Happily Ever After

What happens to Snow White and her prince after they are proclaimed to live happily ever after? What is happily ever after, even - does it mean happy on average, or more than half of the time? Is there room for any unhappiness in happily ever after?

Does happily ever after mean that Snow White and the prince never argue, that the prince never drinks too much which makes him say brash things because Snow White used to live with seven men? Does Snow White ever overreact, get moody over PMS, does she ever nag about the socks on the floor or how the prince should get a better job so that the prince gets annoyed and escapes to the pub with other princes? Does happily ever after mean that Snow White doesn't need professional help to process the several murder attempts on her by her step mother, and is nobody questioned by the authorities over the death of this murderous woman? Do they ever get sick, Snow White and her prince - in the land of happily ever after is it possible for Snow White to get Alzheimer's and the prince prostrate cancer? Or does the prince leave Snow White in his 50s for a younger woman who he claims looks at him like Snow White used to? And what does happily ever after mean once they get old - do they die the exact same time for natural causes or is the other one left behind to live the happily ever after by themselves?

Of course the concept of happily ever after is as magical as the rest of the fairytales, and we all know it; and yet we seem to seek it, even if we don't properly even know what it means. It is a vague idea of things being better than they are now and this is why it is so easy to be unhappy, stressed and frustrated. Clinging onto something unattainable and undefined could really not lead into any other outcome.

There will always be things which you cannot influence but that do influence you, things that make you angry or sad or afraid. Just like there will always be things that are wrong in the world, that feel unjust or unfair; and the thing is that this is alright.

It's perfectly fine not to be happy all the time. 

What matters is how you deal with your expectations not being met  - in other words, how much power do the things outside your control have over you?

Dealing with that is, in the end, what happily ever after is made of.


goes around comes around

If you take the remains of what you believed in and stack it all together in a nice, neat pile, will the height of it be enough for you to climb on and see into the future you thought you would have? 

Perhaps not, and maybe it is better that way. Those poor dreams aren't enough to carry you into that future anyway, already you can feel how shaky they are under your weight; so much so that you have to wonder how you ever thought possible for them to be able to last.

But as they break down and make you fall on your face, as they tear and turn black so that you can't recognize them any more, worry not - hidden under the dead mass is already hiding something alive. 

You might not see it when you sit by your dead dreams weeping for them,  but it is there and your tears are making it stronger. Eventually it will break out through the bones of your gone future and grow past and above them, covering the dead so that you no longer see them. And time passes and you think about the old dreams less and less, and the new ones are now starting to flourish and soon you won't remember why you are crying.

You get up, dry your face and start climbing up, and the horizon that now opens up in front of your eyes is so beautiful; and for now, your feet are steady.


With or Without You

Your body is a temple, it is said. The word brings associations to concepts like purity, holiness and worshipping. A temple is strong, durable, it is to be treated with the respect it surely deserves; a home of gods, after all, created to serve something higher. What don't spring to mind as readily but are equally applicable are decay, ruins, the demolition that is time; that even temples will fall.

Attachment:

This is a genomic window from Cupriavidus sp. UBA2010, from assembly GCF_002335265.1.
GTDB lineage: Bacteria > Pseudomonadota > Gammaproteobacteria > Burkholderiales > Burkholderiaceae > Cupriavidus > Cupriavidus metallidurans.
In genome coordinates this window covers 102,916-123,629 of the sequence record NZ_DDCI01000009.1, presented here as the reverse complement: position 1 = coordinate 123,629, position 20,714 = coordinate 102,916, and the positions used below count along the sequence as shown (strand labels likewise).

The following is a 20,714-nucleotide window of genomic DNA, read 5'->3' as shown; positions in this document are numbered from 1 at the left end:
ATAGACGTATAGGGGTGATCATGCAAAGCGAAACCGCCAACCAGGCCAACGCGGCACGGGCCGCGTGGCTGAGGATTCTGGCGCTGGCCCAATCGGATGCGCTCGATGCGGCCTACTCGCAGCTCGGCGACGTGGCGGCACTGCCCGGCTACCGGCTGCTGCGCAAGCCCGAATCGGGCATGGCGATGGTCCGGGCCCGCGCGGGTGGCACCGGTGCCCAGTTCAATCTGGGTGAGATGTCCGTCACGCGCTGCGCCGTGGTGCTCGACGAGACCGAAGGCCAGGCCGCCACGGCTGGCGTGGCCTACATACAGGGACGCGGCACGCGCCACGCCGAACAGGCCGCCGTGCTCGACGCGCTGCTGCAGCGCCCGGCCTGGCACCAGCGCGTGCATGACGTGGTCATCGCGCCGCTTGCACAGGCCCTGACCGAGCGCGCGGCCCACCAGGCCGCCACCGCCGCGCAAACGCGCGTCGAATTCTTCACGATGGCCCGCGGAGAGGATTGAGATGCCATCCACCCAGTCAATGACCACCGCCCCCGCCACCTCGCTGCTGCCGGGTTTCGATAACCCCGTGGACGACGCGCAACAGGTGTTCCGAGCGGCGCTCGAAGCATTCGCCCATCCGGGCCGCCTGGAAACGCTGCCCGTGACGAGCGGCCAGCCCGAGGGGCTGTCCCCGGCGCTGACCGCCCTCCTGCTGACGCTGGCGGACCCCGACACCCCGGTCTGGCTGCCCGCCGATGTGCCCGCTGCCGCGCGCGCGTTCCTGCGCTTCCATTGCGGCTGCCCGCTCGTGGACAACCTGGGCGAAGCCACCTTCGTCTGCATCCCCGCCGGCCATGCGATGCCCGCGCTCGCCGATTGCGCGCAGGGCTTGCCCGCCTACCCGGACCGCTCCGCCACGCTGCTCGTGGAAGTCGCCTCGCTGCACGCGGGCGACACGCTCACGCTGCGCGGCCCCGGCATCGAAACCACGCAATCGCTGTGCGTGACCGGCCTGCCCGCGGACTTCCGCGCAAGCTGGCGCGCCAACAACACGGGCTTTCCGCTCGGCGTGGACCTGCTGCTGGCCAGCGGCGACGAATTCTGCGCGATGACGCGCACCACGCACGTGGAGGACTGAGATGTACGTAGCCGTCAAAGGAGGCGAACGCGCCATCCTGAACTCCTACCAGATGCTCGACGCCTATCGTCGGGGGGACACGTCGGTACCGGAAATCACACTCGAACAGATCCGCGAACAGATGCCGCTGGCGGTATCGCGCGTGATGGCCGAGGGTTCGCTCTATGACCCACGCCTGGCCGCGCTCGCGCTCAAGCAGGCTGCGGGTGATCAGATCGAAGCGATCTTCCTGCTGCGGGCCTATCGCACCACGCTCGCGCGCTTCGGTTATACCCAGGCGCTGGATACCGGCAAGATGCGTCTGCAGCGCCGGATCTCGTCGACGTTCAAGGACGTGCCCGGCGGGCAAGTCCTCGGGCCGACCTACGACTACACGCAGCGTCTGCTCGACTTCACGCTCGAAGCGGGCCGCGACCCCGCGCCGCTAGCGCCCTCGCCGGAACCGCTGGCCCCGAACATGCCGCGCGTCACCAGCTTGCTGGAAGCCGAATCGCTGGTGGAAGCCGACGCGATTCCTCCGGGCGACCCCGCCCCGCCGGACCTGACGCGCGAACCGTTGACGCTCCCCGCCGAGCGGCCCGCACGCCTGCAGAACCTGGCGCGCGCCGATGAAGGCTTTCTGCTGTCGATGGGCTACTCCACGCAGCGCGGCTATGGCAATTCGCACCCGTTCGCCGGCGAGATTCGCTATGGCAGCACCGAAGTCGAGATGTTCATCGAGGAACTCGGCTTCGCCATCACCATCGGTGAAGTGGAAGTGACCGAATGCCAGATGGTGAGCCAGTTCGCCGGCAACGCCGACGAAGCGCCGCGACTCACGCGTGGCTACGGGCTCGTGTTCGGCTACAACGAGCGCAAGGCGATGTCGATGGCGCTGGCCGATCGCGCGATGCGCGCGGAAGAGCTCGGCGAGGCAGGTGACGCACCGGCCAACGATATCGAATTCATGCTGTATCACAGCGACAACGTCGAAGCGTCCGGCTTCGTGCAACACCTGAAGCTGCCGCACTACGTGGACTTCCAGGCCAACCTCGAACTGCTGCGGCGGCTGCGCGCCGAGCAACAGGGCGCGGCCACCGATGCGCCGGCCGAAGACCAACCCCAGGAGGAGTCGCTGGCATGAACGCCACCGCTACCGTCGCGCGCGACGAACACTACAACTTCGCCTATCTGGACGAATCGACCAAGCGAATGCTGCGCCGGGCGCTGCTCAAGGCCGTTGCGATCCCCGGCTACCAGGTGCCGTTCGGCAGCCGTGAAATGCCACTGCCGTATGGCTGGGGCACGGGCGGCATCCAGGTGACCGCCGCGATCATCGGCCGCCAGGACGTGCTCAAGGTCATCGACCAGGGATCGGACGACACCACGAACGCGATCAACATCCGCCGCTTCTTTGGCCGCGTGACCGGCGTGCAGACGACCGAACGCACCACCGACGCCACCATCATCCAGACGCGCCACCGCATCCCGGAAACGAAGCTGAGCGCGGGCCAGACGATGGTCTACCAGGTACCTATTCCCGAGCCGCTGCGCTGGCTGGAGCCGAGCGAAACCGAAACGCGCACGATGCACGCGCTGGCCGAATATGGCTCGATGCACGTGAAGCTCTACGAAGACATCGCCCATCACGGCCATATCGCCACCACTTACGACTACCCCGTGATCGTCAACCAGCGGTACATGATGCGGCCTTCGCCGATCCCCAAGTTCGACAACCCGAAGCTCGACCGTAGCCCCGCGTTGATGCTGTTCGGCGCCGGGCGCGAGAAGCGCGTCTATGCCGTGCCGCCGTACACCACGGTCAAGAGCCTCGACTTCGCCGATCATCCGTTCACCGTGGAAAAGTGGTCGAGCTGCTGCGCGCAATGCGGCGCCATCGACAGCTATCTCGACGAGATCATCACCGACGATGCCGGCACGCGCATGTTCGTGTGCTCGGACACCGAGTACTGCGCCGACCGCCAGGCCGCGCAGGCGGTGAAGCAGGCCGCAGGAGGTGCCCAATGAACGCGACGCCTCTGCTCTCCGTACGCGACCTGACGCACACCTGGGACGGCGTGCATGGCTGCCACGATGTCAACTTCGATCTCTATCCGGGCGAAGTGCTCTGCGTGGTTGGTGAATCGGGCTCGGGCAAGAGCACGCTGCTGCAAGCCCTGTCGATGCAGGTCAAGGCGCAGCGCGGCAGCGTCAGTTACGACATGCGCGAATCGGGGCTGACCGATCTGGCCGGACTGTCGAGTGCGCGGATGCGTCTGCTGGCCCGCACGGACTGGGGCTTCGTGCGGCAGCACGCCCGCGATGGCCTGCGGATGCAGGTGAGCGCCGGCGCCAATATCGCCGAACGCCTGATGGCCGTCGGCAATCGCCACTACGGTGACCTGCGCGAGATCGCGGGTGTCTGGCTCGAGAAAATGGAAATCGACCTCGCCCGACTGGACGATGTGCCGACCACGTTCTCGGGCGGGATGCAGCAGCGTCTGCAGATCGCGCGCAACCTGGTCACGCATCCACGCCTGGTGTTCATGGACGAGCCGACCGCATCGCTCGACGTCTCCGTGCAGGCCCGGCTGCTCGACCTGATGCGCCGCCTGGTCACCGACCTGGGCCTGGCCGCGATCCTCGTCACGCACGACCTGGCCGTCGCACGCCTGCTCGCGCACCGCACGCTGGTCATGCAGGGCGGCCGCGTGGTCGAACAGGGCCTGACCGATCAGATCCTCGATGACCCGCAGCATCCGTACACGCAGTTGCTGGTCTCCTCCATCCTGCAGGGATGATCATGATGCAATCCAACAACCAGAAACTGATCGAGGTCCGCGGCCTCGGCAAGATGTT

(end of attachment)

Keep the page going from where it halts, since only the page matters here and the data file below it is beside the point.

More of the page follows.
And of course the body is really not a temple at all. It is a collection of tissues, a patchwork of muscles and bones, cartilage and fat, held together by a fragile tree made of blood. The human body is a sophisticated machine, complex and fine-tuned to the extreme by evolution; and yet it breaks so easily, squashes into a mush from the power of an impact. The body yields, the soft tissue gives in and tears and the bones shatter into pieces; the life sustaining blood spills and runs dry. Through the injuries life leaks out and all that is suddenly left is dead mass, surprisingly heavy to move.

That is what your body is; not a temple.

The body is faulty, it gets sick and it fails; and even if you can build it, make it stronger and faster, there can still be a glitch in your code that will take you down completely unexpectedly. You have no way of knowing and nowhere to complain. 

Because your body is what you have to live in, your true home in this reality and the only thing that is really yours. Your skin is where you end and the limit of your knowledge; everything outside it is guessing. 

And this is why you should respect your body; because really, what would you do without?


do you still run?

often when i meet people i haven't seen in a while i get asked the question 'so do you still run?'. sometimes i think why they pose this inquiry - do i look like i don't, don't they have nothing else to ask me, are they merely interested whether my obsession of over 10 years has suddenly ceased  - hard to say, but the answer is always  'of course'.

i'm obviously way too far gone to ever reply anything else than that, as in if it is up to me i know i will keep on running as long as i can; and maybe this is why i find the question somewhat strange.  because i am so used to it, because for me there is no other way than running practically daily that i sometimes forget that not everybody has same kind of things they repeat day after day after day. 

and this is not to say that running is always fun. most of the time it is, yes, but there are also times when i run just out of habit; i think this is normal and i don't consider it a lack of motivation or anything like that. but even at times like that i still rather go running than not; the feeling i still get from it even when it's not at its best is better than the feeling i would get would i not run. 

in fact i don't even think about it like that. i don't wake up in the morning and think if i should go running or not; i honestly do not remember asking myself this question unless it has been a case where i have scheduled myself a day off and still thought if i should go running after all. on a normal day i run, simple as that, and how i feel about it has very little to do with it.